The afternoon drive gave us the views we missed this morning. Maybe I'll come back, one day.

July 5, 2018

A Walk in the Woods

With most people celebrating Independence Day, traffic was light and I made it to Auburn yesterday without growing exhausted in the process. That left today for the rest of the long drive to Graeagle, where I would rendezvous with two biking buddies for a mini getaway.

Graeagle? Where the heck is Graeagle? Until they'd suggested it, I had never heard of it. Entering the town, I think the sign claimed a population of 737.

Carved wooden Indian Chief statue atop sign "Chief Graeagle Welcomes You.", Graeagle, California
We visited the town when my friends arrived, and later I went exploring on my own as they relaxed before dinner. Our lodge provided a map that showed the start of a path leading to “the river.”

Light streaming through the trees along the Clareville Road path, Portola, California
The path wasn't marked, and I had no sense of the distance to the river. The bouncing blue GPS dot on my phone kept me on the main route (Clareville Flat Road, according to Google Maps).

I was rewarded with the sound of the wind in the trees and the occasional song of a bird.

And, of course, flowers. It may be late in the season, but the altitude is higher (and the nights cooler).

I wondered about bears ... but didn't see telltale signs of large mammals.

I wondered whether I would, in fact, find the river. The Middle Fork Feather River, as it turned out.

Railroad bridge over Middle Fork Feather River, Portola, California
I didn't expect railroad tracks, and a bridge.

Middle Fork Feather River flowing over rocks along granite cliffs, Portola, California
I didn't expect to find the river flanked by cliffs, dotted with granite boulders.

A most satisfying walk in the woods.

July 4, 2018


I learned my lesson from past Fourths of July: Don't sleep in. To the early arrivals go the pancakes.

Almaden Reservoir on a windy day with fog blowing in over the hills, San Jose, California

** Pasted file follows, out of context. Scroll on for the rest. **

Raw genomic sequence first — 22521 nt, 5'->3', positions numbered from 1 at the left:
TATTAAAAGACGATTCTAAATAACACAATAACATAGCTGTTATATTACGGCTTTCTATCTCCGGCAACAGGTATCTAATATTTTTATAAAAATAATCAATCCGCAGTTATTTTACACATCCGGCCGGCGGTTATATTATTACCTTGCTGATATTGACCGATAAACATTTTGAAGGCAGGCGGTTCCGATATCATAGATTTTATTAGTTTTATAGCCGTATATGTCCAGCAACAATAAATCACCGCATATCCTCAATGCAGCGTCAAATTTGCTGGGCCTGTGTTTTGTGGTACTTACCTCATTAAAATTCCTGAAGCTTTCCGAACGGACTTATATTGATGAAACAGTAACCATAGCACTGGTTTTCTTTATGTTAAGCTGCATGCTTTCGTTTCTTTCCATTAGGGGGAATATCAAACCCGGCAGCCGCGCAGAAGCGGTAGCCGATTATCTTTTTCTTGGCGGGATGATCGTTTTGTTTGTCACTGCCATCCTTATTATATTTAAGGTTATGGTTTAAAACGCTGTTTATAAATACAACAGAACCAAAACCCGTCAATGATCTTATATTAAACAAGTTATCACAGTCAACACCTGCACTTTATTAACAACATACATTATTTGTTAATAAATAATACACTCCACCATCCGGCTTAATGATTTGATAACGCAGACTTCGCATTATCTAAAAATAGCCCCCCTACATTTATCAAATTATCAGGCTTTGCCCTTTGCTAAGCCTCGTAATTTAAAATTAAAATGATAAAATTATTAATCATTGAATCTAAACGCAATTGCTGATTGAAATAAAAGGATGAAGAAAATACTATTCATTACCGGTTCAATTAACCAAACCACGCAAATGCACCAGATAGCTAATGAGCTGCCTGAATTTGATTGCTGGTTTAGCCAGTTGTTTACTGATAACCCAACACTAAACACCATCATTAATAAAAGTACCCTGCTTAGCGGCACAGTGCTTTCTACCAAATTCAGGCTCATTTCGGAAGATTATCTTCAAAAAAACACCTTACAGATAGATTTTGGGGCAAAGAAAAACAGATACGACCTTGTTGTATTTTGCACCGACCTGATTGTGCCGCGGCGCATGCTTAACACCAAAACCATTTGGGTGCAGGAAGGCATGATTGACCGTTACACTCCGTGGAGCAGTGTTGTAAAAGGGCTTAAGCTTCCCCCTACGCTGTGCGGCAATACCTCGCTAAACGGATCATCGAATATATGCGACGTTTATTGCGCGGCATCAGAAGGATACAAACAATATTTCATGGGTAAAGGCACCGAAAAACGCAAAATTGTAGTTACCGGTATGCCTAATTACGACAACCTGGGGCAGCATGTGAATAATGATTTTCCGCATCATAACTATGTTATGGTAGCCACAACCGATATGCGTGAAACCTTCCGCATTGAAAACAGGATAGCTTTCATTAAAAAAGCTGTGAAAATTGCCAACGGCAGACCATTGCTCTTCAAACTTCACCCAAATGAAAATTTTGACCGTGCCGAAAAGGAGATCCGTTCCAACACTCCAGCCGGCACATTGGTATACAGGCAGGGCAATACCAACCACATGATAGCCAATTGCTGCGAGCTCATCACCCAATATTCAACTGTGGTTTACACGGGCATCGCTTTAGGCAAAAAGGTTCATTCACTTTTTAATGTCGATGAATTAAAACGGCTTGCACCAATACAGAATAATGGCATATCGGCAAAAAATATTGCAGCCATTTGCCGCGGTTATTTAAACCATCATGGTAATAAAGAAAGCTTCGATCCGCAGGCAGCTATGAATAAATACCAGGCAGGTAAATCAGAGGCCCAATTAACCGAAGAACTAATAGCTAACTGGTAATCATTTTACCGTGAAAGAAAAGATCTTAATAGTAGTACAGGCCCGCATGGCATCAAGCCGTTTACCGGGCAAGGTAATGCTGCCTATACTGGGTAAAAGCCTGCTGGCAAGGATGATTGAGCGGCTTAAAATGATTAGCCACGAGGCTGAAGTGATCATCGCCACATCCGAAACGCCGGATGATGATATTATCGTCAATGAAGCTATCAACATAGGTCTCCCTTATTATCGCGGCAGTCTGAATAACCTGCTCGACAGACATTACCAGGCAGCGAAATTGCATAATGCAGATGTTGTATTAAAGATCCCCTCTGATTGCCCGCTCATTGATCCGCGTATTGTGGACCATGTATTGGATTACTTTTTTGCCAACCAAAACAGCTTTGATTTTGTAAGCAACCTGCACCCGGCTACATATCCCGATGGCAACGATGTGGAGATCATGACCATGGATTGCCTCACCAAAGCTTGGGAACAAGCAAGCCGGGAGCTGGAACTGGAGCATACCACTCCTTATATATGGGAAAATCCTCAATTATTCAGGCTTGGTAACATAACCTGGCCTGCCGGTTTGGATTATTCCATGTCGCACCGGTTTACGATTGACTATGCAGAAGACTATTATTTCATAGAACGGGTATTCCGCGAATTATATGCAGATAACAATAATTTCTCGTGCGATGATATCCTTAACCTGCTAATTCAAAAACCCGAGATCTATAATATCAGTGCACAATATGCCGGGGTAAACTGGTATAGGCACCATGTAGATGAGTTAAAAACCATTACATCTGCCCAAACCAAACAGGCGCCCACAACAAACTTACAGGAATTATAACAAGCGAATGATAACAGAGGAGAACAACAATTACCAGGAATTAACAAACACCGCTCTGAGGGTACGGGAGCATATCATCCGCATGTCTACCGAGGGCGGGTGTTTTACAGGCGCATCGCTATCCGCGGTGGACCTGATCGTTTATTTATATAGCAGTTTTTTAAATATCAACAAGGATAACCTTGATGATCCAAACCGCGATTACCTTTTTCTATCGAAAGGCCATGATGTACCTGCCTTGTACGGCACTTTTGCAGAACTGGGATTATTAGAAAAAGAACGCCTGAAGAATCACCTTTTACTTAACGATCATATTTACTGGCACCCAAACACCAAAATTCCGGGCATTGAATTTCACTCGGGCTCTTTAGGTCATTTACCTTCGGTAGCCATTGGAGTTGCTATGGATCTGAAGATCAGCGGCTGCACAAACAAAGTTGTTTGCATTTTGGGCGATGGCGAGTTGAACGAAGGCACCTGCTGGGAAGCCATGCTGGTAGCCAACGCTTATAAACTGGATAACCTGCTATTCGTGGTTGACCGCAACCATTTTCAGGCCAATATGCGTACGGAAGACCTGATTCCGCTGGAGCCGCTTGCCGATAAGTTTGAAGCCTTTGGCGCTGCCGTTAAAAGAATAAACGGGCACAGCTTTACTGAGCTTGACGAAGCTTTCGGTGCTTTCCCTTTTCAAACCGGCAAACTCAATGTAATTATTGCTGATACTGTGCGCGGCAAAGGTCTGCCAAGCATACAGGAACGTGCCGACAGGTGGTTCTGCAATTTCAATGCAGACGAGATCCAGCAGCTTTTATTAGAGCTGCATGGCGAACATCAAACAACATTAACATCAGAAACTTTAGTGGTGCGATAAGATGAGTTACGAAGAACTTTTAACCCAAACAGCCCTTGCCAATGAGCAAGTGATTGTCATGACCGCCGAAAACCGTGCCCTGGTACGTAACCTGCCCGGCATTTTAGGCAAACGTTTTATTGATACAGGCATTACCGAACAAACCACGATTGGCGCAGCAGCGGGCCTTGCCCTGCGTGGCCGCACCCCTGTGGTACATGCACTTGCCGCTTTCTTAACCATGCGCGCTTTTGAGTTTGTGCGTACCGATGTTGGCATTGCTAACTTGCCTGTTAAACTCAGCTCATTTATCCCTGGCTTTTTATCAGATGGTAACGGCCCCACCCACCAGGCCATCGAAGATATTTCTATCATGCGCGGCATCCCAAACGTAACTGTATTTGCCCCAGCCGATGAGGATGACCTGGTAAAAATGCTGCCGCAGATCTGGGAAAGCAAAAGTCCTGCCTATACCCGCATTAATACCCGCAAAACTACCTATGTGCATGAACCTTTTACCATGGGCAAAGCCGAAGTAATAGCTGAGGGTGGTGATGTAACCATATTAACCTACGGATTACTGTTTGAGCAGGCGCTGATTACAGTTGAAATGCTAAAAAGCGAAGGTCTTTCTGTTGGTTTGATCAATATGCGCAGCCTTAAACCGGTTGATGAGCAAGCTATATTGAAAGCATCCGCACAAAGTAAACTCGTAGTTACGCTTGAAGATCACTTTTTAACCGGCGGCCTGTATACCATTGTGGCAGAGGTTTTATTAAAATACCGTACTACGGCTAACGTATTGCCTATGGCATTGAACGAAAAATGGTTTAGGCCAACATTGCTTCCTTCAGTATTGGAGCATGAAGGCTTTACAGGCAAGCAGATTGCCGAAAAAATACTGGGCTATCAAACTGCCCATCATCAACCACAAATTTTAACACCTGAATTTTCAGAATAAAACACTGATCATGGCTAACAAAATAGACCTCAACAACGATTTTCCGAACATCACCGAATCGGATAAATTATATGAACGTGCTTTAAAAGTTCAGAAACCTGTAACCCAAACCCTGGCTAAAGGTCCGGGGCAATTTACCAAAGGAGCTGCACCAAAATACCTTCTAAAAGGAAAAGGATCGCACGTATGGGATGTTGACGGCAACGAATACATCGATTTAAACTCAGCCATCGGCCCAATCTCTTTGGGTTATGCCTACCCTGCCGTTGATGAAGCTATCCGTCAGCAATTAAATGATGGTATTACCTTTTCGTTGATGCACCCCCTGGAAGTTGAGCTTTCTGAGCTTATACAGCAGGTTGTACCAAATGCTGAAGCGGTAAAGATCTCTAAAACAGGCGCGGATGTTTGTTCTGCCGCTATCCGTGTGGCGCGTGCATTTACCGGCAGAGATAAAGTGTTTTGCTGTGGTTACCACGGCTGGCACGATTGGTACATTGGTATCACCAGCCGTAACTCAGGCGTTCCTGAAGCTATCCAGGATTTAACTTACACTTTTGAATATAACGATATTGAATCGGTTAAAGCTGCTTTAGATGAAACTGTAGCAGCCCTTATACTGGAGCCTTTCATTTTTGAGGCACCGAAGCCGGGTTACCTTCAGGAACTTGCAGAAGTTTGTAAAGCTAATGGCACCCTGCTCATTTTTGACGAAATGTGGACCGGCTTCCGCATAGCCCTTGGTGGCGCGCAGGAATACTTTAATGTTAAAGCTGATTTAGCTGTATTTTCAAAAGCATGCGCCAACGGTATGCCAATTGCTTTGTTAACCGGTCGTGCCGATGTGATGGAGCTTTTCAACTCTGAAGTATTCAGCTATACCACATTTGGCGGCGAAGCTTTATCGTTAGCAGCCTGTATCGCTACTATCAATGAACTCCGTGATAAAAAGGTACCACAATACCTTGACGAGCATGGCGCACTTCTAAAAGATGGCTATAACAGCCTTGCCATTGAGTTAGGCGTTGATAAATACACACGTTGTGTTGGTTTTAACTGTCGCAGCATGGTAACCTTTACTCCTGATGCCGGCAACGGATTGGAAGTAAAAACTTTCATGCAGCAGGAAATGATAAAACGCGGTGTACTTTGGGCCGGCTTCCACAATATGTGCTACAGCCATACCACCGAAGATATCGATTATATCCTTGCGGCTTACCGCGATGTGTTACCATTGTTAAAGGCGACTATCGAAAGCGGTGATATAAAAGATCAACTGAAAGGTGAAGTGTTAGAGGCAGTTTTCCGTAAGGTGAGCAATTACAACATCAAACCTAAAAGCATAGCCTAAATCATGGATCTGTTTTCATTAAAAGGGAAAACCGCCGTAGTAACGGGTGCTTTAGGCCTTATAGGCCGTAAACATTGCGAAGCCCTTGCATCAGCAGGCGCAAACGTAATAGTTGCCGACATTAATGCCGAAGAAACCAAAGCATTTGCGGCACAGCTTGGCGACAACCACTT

My post-pancake aspirations were modest this year. As tempting as it was to head up to the summit of Mt. Umunhum (which I have still not visited?!), I had other plans for the afternoon. It would take me at least an hour, I calculated, just to get to the top—bracketed by more riding.

The day was windy and unseasonably cool—I stepped into the sunshine at breakfast, just to stop shivering. The subsequent climb up the backside of Hicks warmed us up handily, of course. To get there, we looped past the Almaden Reservoir, where we had a clear view of the fog blowing in from the coast.

After 33 miles and 1,945 feet of climbing, I got cleaned up and embarked on my next challenge: Heading out on another road trip, this time solo. Apprehensive about my stamina for a drive of four-plus hours, I scoped out motels for a few “halfway” points along the route.

Could I make it as far as Auburn? We'll see ...

June 30, 2018

Riding with the Bunch

After last year, I was looking forward to repeating the MacMurray Ranch training ride for Best Buddies and was excited when it materialized on our calendars.

Mural showing a map of Forestville, California
I was eager to book the same Airbnb spot and was delighted that it was available. This year, I was joined by a biking buddy who took the leap to register for the big event this fall!